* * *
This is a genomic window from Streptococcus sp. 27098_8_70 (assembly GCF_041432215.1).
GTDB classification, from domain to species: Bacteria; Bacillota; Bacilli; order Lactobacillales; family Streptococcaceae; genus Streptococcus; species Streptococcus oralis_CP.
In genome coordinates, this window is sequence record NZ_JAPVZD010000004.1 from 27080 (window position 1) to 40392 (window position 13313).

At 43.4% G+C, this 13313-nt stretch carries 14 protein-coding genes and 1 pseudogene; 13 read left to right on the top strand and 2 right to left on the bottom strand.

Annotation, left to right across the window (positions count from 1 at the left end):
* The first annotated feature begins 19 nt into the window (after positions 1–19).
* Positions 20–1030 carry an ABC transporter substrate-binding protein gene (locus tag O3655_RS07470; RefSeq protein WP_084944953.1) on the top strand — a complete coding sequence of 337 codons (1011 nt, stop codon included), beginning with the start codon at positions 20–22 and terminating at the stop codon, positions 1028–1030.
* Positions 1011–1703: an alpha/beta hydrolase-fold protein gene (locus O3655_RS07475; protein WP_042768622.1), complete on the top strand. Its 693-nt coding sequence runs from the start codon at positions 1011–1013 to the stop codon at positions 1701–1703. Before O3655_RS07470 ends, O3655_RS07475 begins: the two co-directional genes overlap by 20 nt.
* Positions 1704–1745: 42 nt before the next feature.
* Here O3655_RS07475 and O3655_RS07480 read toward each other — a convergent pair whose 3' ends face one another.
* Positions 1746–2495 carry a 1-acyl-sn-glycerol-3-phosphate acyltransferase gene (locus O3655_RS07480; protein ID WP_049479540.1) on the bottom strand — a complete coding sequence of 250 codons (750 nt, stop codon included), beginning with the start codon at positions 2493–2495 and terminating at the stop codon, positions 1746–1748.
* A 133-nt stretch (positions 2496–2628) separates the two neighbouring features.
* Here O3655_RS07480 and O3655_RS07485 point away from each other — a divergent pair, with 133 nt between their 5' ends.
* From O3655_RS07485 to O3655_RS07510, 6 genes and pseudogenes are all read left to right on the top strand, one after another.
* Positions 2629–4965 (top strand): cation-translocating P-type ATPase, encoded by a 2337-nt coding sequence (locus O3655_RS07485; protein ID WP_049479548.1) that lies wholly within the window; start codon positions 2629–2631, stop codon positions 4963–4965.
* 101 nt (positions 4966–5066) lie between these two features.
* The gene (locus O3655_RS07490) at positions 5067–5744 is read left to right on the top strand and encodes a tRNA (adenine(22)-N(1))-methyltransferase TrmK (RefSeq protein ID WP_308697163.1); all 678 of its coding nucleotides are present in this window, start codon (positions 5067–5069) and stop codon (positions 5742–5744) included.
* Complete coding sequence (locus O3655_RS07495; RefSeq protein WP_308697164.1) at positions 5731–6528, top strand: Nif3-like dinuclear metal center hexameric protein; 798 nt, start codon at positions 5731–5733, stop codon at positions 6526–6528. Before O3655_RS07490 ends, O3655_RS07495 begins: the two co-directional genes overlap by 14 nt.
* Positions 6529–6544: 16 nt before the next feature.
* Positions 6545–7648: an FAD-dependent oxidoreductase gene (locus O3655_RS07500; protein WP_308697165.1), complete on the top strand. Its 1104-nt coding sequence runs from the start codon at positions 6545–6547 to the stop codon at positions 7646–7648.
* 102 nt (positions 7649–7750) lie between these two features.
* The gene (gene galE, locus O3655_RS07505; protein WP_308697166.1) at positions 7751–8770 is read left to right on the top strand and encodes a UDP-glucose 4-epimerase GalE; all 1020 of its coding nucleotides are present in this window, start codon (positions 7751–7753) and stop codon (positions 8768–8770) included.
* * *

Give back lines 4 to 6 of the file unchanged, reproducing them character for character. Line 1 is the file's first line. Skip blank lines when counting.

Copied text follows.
At 43.4% G+C, this 13313-nt stretch carries 14 protein-coding genes and 1 pseudogene; 13 read left to right on the top strand and 2 right to left on the bottom strand.

Annotation, left to right across the window (positions count from 1 at the left end):
* The first annotated feature begins 19 nt into the window (after positions 1–19).